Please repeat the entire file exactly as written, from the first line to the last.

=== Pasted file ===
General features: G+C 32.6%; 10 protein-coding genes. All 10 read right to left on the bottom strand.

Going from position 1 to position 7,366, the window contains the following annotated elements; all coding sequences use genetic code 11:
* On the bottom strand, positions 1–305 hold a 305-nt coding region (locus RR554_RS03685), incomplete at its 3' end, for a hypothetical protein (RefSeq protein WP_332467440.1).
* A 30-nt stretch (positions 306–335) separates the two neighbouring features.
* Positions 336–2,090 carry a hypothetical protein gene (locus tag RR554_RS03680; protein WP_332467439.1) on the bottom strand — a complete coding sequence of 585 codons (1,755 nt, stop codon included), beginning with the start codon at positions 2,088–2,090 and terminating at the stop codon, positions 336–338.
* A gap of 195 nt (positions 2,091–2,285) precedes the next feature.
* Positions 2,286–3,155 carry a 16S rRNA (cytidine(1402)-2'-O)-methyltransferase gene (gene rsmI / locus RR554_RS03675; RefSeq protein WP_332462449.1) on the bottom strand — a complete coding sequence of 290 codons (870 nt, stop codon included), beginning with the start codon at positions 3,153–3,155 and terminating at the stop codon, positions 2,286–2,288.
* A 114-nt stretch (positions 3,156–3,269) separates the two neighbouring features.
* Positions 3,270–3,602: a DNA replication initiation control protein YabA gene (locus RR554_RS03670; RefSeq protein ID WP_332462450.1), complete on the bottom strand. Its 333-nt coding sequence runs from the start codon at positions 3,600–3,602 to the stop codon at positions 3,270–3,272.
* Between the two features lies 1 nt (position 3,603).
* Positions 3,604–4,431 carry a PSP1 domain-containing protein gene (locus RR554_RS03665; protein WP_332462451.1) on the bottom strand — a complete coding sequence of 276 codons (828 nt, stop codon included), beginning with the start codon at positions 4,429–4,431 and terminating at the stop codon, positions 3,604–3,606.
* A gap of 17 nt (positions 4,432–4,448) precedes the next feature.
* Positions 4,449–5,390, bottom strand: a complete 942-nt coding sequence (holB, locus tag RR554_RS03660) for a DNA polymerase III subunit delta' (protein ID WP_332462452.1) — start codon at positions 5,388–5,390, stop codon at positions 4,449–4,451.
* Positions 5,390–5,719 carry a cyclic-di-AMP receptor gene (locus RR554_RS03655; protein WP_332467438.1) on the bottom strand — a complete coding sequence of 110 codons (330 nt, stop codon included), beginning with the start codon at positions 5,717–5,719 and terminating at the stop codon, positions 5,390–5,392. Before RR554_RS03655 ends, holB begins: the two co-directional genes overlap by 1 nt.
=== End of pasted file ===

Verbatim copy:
General features: G+C 32.6%; 10 protein-coding genes. All 10 read right to left on the bottom strand.

Going from position 1 to position 7,366, the window contains the following annotated elements; all coding sequences use genetic code 11:
* On the bottom strand, positions 1–305 hold a 305-nt coding region (locus RR554_RS03685), incomplete at its 3' end, for a hypothetical protein (RefSeq protein WP_332467440.1).
* A 30-nt stretch (positions 306–335) separates the two neighbouring features.
* Positions 336–2,090 carry a hypothetical protein gene (locus tag RR554_RS03680; protein WP_332467439.1) on the bottom strand — a complete coding sequence of 585 codons (1,755 nt, stop codon included), beginning with the start codon at positions 2,088–2,090 and terminating at the stop codon, positions 336–338.
* A gap of 195 nt (positions 2,091–2,285) precedes the next feature.
* Positions 2,286–3,155 carry a 16S rRNA (cytidine(1402)-2'-O)-methyltransferase gene (gene rsmI / locus RR554_RS03675; RefSeq protein WP_332462449.1) on the bottom strand — a complete coding sequence of 290 codons (870 nt, stop codon included), beginning with the start codon at positions 3,153–3,155 and terminating at the stop codon, positions 2,286–2,288.
* A 114-nt stretch (positions 3,156–3,269) separates the two neighbouring features.
* Positions 3,270–3,602: a DNA replication initiation control protein YabA gene (locus RR554_RS03670; RefSeq protein ID WP_332462450.1), complete on the bottom strand. Its 333-nt coding sequence runs from the start codon at positions 3,600–3,602 to the stop codon at positions 3,270–3,272.
* Between the two features lies 1 nt (position 3,603).
* Positions 3,604–4,431 carry a PSP1 domain-containing protein gene (locus RR554_RS03665; protein WP_332462451.1) on the bottom strand — a complete coding sequence of 276 codons (828 nt, stop codon included), beginning with the start codon at positions 4,429–4,431 and terminating at the stop codon, positions 3,604–3,606.
* A gap of 17 nt (positions 4,432–4,448) precedes the next feature.
* Positions 4,449–5,390, bottom strand: a complete 942-nt coding sequence (holB, locus tag RR554_RS03660) for a DNA polymerase III subunit delta' (protein ID WP_332462452.1) — start codon at positions 5,388–5,390, stop codon at positions 4,449–4,451.
* Positions 5,390–5,719 carry a cyclic-di-AMP receptor gene (locus RR554_RS03655; protein WP_332467438.1) on the bottom strand — a complete coding sequence of 110 codons (330 nt, stop codon included), beginning with the start codon at positions 5,717–5,719 and terminating at the stop codon, positions 5,390–5,392. Before RR554_RS03655 ends, holB begins: the two co-directional genes overlap by 1 nt.